Brexit woes drag Britain’s pound to new 31-year low

The pound, one of the main vehicles through which financial markets can express concern over the vote, fell to as low as $1.2798, its lowest since June 1985.

A currency trader walks by the screens showing the foreign exchange rates at the foreign exchange dealing room in Seoul, South Korea, on Wednesday July 6, 2016.  Lee Jin-man / AP Photo
Powered by automated translation

Britain’s pound slumped to a new 31-year low on Wednesday, dipping below $1.28 at one point in Asian trading, as investors shunned the currency in the fallout of the country’s vote to leave the European Union.

The pound, one of the main vehicles through which financial markets can express concern over the vote, fell to as low as $1.2798, its lowest since June 1985, before recovering to about $1.2990 in London trade as Britain’s blue-chip FTSE 100 stock index opened higher.

That still left the pound 13 per cent below its levels before the June 23 referendum, and about 0.2 per cent down on the day.

Against the euro, sterling hit a three-year trough, trading as weakly as at 86.29 pence per euro before climbing back to about 85.51 pence, still down 0.6 per cent on the day.

Worries about financial stress in the aftermath of the vote for Brexit have grown in the past two days as three of Britain’s biggest property funds suspended trading, following increases in the number of investor redemptions since the referendum.

The latest of these was M&G, the fund management arm of insurer Prudential, which said it was suspending trading in its $5.7 billion UK property portfolio and feeder fund after the London market close on Tuesday.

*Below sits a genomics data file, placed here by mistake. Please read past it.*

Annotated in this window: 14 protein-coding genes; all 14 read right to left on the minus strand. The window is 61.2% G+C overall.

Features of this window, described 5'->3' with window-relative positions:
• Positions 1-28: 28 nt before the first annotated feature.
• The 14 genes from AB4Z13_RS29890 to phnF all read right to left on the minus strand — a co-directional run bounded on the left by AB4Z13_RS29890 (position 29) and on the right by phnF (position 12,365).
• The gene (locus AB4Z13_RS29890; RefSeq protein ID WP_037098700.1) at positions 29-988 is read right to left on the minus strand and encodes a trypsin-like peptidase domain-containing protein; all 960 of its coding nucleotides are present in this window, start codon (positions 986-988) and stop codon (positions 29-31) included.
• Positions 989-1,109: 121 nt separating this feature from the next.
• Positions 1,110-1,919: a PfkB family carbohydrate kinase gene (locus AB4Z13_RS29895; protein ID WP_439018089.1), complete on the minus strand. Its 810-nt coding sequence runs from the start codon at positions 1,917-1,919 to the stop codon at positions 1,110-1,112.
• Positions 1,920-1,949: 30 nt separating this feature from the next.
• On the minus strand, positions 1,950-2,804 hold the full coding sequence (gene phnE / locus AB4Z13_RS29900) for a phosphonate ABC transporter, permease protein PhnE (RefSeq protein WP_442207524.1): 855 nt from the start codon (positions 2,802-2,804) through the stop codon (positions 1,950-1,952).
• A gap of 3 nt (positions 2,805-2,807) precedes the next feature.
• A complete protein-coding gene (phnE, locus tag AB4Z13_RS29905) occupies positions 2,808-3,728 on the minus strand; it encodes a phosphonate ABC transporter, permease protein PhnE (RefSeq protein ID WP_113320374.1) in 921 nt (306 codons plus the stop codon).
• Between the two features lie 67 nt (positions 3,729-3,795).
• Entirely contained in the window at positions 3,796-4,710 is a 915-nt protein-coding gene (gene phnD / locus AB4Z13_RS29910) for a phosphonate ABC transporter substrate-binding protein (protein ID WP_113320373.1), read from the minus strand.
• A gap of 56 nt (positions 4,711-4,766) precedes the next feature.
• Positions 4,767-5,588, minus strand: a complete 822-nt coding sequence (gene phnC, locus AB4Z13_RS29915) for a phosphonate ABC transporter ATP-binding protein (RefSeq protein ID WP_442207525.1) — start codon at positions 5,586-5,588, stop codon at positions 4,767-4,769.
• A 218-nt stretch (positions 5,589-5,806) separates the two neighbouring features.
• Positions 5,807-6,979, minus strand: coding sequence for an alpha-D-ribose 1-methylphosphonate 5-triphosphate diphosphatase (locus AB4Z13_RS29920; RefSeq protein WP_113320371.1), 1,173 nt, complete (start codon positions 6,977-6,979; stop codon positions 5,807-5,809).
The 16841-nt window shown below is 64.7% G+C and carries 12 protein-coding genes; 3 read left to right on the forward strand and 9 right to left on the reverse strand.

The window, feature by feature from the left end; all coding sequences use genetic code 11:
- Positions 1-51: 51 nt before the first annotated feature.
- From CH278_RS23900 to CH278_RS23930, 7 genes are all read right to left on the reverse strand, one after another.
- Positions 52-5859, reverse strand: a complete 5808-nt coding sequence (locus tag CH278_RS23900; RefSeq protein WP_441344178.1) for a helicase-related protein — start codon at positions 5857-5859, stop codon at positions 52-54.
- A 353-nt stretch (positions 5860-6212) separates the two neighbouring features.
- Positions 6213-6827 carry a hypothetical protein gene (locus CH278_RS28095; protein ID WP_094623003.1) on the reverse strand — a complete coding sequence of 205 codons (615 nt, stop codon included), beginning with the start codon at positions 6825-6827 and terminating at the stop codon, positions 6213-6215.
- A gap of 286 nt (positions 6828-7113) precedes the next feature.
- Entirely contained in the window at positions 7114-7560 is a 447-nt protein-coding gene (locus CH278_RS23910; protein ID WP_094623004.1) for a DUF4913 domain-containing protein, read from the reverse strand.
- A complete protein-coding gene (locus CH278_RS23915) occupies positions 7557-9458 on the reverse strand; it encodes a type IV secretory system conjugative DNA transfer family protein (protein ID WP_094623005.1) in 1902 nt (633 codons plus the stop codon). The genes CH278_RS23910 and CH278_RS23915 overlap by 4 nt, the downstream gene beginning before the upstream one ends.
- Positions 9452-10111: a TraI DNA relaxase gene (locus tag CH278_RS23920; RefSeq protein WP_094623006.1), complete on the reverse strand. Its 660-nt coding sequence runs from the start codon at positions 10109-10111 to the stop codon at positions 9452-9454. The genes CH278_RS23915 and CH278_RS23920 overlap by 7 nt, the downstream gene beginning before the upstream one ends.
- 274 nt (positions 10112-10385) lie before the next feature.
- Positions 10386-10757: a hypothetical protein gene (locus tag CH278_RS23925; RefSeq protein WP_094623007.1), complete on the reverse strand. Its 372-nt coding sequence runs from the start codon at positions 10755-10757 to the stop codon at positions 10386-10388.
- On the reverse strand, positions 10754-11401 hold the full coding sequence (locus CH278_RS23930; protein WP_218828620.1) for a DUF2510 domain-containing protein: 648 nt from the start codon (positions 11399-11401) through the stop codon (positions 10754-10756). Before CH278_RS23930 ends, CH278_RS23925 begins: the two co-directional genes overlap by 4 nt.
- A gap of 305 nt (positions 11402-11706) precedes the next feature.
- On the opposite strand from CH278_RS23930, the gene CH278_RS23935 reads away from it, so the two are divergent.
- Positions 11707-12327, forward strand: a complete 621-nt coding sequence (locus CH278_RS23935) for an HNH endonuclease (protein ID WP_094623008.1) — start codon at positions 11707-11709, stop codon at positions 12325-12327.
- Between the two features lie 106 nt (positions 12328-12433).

“Clearly Asia came in and didn’t like what it saw in the news flow, with the suspension of trading in these property funds,” said UBS Wealth Management currency strategist Geoffrey Yu, adding that many international investors have large exposures to the UK property market.

In another weakening sign, the Bank of England on Tuesday expressed concern about a fall in investor demand for British assets - which could make it harder for the country to finance its large current account deficit - as well as trouble in commercial real estate making it harder for businesses to use their property as collateral to obtain loans.

Next week the BoE will make a decision on interest rates, which are already at record lows. Investors are pricing in a 25 basis point rate cut in August, but many reckon that could come next week.

A Reuters poll of more than 60 foreign exchange strategists forecast on Tuesday the pound at $1.27 by year end from Monday’s close of $1.3 Tuesday.

“The next catalyst for a sterling sell-off could come from the Bank of England next week,” wrote BNP Paribas strategists in a research note.

“The market is still likely under-pricing BoE easing, with our economists forecasting a 25 basis point rate cut next week followed by a 25 basis point cut at the August meeting and 100 billion pounds’ worth of quantitative easing, including corporate bonds, to be announced by the November meeting.

Follow The National's Business section on Twitter